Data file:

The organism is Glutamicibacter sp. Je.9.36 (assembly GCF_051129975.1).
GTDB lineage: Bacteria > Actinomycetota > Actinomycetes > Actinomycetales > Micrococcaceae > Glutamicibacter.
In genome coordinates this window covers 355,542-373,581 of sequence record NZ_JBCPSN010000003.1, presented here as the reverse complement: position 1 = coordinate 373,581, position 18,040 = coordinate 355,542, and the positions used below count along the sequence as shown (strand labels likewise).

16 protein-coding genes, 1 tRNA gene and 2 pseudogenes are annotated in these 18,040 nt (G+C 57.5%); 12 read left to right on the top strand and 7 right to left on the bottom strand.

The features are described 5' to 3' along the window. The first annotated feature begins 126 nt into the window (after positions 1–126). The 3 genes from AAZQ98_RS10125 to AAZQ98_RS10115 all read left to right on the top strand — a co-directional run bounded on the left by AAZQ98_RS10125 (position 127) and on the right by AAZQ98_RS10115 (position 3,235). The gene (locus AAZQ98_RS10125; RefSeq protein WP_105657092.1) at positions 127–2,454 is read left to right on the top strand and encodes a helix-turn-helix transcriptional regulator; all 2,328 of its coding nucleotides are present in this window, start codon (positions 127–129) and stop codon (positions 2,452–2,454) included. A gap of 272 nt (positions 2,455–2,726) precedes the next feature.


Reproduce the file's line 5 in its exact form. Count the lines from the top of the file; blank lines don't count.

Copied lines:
The features are described 5' to 3' along the window. The first annotated feature begins 126 nt into the window (after positions 1–126). The 3 genes from AAZQ98_RS10125 to AAZQ98_RS10115 all read left to right on the top strand — a co-directional run bounded on the left by AAZQ98_RS10125 (position 127) and on the right by AAZQ98_RS10115 (position 3,235). The gene (locus AAZQ98_RS10125; RefSeq protein WP_105657092.1) at positions 127–2,454 is read left to right on the top strand and encodes a helix-turn-helix transcriptional regulator; all 2,328 of its coding nucleotides are present in this window, start codon (positions 127–129) and stop codon (positions 2,452–2,454) included. A gap of 272 nt (positions 2,455–2,726) precedes the next feature.